The next Assassin's Creed game may be about Vikings

Image source: AlifMorrisonudin

A couple of weeks ago, Assassin's Creed Wiki user AlifMorrisonudin noticed something very interesting in The Division 2: A poster in the game that he thought could be an Assassin's Creed Easter egg. This eventually led to excited conversations on Reddit and at least one YouTube video explaining why it might be significant.   

The poster has a Viking-looking fellow, wearing what could be an Assassin's style cloak, holding a spear and gazing stoically out over what I imagine is the sea, or maybe a winter-swept field or something appropriately Nordic. The word "Valhalla" is plastered across the top, in case there's any doubt about where this guy comes from.   

But what really sells it as an Assassin's Creed tease is the orb he holds in his hand, which bears a distinct similarity to the Apples of Eden, technology created by the humanity-preceding race known as the Isu that are basically deus ex machina gizmos that do whatever they need to, whenever it's needed. If you want to get really deep into the lore, a Viking connection to the Apples of Eden was established all the way back in Assassin's Creed 2 through the Nordic goddess Idun.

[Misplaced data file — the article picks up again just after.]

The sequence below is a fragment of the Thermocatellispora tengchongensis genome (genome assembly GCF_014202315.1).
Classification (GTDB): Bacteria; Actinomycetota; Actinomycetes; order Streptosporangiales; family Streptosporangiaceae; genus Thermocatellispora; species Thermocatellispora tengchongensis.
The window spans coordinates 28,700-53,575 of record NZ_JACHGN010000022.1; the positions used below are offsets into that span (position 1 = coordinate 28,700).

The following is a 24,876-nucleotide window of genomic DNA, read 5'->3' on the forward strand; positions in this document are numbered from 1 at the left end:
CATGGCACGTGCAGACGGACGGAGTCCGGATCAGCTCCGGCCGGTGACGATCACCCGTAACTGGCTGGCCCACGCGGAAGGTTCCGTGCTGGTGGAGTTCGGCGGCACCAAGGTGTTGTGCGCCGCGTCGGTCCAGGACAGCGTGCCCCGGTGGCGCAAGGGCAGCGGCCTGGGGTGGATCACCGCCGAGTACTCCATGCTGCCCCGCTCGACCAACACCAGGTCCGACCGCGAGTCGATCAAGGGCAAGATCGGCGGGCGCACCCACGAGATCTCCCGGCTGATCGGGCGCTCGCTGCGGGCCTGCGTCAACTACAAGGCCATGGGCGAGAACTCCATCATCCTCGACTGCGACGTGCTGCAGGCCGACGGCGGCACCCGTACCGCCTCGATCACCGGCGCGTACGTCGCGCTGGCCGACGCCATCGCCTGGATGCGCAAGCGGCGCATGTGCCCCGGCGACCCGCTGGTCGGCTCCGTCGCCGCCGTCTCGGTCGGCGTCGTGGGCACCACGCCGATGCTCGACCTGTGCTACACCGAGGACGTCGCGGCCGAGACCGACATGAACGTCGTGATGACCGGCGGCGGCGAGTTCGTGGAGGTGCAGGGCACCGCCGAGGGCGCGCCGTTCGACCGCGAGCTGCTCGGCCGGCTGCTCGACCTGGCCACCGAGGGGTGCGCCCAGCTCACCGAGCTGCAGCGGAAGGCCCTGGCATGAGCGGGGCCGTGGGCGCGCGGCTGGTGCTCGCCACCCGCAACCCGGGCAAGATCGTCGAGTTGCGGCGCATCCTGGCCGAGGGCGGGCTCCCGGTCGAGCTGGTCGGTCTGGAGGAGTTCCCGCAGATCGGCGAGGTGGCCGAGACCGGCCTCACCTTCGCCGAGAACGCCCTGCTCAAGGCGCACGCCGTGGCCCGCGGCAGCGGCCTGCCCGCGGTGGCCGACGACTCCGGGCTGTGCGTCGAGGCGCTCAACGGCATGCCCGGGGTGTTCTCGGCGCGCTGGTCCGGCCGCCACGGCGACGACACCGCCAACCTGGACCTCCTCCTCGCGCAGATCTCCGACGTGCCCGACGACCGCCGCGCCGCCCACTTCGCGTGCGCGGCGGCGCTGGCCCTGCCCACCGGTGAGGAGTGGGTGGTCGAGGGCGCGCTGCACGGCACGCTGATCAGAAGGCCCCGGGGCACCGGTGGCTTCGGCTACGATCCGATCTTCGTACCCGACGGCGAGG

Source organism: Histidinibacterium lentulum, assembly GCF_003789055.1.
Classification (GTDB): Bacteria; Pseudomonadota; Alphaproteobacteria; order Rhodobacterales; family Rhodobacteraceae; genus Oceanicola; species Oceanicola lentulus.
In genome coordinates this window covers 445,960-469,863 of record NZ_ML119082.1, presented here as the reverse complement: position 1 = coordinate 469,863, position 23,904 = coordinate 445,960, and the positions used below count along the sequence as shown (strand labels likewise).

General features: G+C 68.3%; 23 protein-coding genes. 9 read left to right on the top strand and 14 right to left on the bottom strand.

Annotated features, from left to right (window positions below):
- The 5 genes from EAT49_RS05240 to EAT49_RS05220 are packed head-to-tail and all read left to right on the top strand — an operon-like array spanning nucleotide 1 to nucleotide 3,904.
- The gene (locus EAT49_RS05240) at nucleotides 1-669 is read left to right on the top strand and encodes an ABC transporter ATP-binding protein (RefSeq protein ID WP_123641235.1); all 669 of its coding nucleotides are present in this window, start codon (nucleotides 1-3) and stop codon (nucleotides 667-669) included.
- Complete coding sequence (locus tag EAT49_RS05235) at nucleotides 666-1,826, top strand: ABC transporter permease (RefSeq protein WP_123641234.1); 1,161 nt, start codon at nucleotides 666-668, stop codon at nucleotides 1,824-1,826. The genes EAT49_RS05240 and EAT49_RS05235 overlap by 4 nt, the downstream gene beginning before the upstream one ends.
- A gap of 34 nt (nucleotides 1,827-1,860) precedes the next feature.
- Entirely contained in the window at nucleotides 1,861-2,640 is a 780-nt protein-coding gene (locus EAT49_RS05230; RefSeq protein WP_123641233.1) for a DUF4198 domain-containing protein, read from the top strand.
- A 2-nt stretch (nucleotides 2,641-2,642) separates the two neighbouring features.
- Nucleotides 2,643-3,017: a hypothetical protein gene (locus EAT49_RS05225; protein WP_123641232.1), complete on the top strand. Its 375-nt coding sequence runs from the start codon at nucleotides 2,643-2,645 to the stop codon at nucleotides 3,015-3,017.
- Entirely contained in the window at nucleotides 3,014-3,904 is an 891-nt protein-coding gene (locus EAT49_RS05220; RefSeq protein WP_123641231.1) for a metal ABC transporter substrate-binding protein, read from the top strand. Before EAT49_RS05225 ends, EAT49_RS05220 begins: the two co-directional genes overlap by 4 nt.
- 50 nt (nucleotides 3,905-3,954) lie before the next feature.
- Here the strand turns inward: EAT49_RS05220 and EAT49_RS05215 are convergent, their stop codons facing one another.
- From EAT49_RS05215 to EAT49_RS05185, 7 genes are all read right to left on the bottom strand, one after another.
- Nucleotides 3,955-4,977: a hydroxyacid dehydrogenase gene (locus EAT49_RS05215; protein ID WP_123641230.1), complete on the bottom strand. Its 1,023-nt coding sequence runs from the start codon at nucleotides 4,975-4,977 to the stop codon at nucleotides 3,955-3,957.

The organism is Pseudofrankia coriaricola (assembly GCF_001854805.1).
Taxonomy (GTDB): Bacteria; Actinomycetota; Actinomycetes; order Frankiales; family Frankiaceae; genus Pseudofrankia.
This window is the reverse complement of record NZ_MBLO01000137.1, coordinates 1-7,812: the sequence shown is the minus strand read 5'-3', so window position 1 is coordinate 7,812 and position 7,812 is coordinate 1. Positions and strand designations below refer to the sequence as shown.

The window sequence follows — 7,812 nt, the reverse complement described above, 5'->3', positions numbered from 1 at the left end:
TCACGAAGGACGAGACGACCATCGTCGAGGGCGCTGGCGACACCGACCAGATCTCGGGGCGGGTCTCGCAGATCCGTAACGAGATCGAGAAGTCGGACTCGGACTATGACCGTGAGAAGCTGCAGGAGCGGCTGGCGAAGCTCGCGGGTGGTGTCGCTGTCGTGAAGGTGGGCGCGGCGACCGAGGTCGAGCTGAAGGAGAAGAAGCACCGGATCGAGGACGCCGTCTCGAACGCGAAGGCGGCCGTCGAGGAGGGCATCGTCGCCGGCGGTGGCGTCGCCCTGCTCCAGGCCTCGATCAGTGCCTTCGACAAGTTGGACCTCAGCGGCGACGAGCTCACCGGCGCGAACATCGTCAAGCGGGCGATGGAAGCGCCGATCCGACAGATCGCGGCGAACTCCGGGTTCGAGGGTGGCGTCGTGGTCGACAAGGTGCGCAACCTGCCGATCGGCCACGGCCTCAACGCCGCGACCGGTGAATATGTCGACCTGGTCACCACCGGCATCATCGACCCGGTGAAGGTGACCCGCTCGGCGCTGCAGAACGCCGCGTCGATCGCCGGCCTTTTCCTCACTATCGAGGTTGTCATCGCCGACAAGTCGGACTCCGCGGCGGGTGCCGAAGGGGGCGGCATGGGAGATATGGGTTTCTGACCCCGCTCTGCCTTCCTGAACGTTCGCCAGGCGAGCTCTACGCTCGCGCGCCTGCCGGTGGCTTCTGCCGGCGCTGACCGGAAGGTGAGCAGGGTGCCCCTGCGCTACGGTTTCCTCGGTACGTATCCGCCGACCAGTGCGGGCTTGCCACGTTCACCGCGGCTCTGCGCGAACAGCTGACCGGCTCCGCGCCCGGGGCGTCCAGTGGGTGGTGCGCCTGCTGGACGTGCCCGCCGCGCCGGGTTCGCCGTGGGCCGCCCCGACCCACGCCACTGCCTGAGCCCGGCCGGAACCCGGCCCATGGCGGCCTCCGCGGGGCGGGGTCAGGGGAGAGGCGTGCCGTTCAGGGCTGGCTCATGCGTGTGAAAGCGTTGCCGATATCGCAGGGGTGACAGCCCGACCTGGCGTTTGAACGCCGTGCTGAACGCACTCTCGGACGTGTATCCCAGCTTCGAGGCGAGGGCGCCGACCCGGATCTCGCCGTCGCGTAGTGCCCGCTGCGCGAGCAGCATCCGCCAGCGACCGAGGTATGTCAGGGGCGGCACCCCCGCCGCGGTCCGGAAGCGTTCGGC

Image source: AlifMorrisonudin

Taken altogether, it's pretty convincing, especially since Ubisoft has done this sort of thing previously. But what really seals the deal, at least as much as a deal can be sealed when it's still purely rumor, is this Kotaku report saying that its own anonymous sources said a few months ago that the upcoming game will in fact be about Vikings. Kotaku has a pretty good record when it comes to this sort of thing, and the fact that it's willing to go to print with the rumor lends it considerably more credence.

No other details are known (or rumored) at this point, and probably won't be for quite a while. Ubisoft said last year that the next Assassin's Creed game won't be out until 2020

Andy covers the day-to-day happenings in the big, wide world of PC gaming—the stuff we call "news." In his off hours, he wishes he had time to play the 80-hour RPGs and immersive sims he used to love so much.